Simple Changes for Better Composition

I want to talk/write a little bit about composition and how it can help or hurt a work. There are so many things to consider when designing a work that it can often feel like 3 dimensional chess…..finished size, focus of interest and how to get the viewer to look where you want them to, the supporting players, color, edges, even the type of support you are painting on.

I was commissioned to paint some hawks for a collector who live near Hawk Mountain in Pennsylvania and wanted an homage to that part of their world. I chose some images and did several thumbnail sketches to hone in on a design. Once I chose the design that I thought was best I drew the painting completely ignoring what I had chosen. And then I continued to paint, never once going back to look at my original design. Big mistake. A fixable one, but none-the-less, what a silly thing to do, right? After the work was completed I showed it to a friend as it felt so off. Wisely, she asked if I had done a thumbnail as the painting was weighted to one side of the canvas with no balance. Duh…..

hawk bad small

If you think how your eye is moving (or rather barely moving) around this painting you can feel yourself hanging out on the left side of this work. There is nothing helping you to move around the the scene. Even if you want to look at the hawk that’s eating his prey, too quickly your eye is pulled back to the left side and, for me, I barely notice the hawk but am focused on the mountain.

Here it is after repainting the background.

Hawk small

You can see that the design elements are much stronger now. Not only is it better balanced, but the sky is a nice foil for the standing hawk on the left side of the painting. The verticality of the hawk moves the eye up and down the canvas where the tails of both hawks are on an internal horizontal design line leading the eye across the canvas. The fence further supports movement to the right helping our eye to rest on the hawk that is eating. Then the vertical line of the eating hawk’s prey, beak, and head move us up to where the mountain will direct us back to the left to the standing hawk. The sky is a resting spot and the clouds mimic the horizontal line where the ground plain meets the mountain. Nothing was changed from the horizon line down. But change at the top 1/3 of the painting made a huge difference to the whole piece.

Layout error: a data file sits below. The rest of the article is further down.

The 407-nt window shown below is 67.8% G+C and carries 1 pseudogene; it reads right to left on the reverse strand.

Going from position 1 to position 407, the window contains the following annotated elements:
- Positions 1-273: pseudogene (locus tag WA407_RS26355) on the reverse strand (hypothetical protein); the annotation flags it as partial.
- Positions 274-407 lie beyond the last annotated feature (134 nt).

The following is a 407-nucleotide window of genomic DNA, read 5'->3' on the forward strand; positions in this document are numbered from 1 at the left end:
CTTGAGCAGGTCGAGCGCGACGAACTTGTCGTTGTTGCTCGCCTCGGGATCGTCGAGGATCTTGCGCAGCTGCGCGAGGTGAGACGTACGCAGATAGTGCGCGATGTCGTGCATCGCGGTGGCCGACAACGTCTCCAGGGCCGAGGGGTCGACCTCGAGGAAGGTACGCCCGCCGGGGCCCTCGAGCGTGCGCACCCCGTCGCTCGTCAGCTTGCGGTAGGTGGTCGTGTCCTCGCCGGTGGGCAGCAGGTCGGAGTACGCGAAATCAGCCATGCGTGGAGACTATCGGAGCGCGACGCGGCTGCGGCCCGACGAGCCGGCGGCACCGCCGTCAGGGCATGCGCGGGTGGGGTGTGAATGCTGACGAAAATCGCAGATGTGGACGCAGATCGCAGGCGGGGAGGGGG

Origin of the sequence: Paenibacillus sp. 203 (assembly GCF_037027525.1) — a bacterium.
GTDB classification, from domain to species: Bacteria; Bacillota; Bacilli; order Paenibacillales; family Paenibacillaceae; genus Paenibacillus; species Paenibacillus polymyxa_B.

hawk bad very small  hawk very small

So some notes……Make thumbnails. Try different formats-square, rectangle. Design where your lights and darks will be to see what will be best to get your idea across. Using your thumbnails play with how the work is weighted. You can ask your friends which design they like better. If in doubt, paint a small study. And finally don’t be afraid to change your work if it doesn’t work.

 

 

Art is Even in Your Latte

Art is never ever cancelled in the home-schooling community. Home school teachers, whether they be parents or other types of teachers, know that the arts is not only valued, but seen as completely relevant and especially important part of a well educated person. As a teacher, painter and draftsperson,  who has taught art for the last 8 years and who also lives with an architect, I can tell you the importance of art instruction in one’s life. And I can show you by example how my own grown children benefited from exposure to the arts.

The creation of art in any form, whether it be 2 dimensional such as drawing, painting, collage, or 3 dimensional such as pottery, sculpture, or architecture, forces us to slow down. In a world that runs on nano-seconds, it’s hard to slow down and find the quiet where listening, experimentation, and creativity come from. It, slowing down to listen and create, is an important a skill as any other.

Art (and music as well) teaches us to not only look but to see. It gives us permission, in fact forces us, to see things from more than one view point. It allows for multiple mistakes and encourages multiple corrections.

Art is, 100%, in EVERYTHING we buy, touch, wear, sit on, travel in, and walk through. Art is in science and math. As an example look at the Fibonacci sequence, a conch or nautilus shell, and design concepts. Or Sacred Geometry. Or map-making. And why is a picture worth a thousand words? Because of the feelings evoked which are sometimes harder to express in words. Art works with the rhythm of music and the rhythm of words because as a designer we want to lead the viewer on a path. Sometimes it’s fast, other times slow, sometimes staccato.

Obviously I’m biased. But the next time you sit down with a latte and see a beautiful design laid into the foamed milk, remember that’s a form of art too.

latte art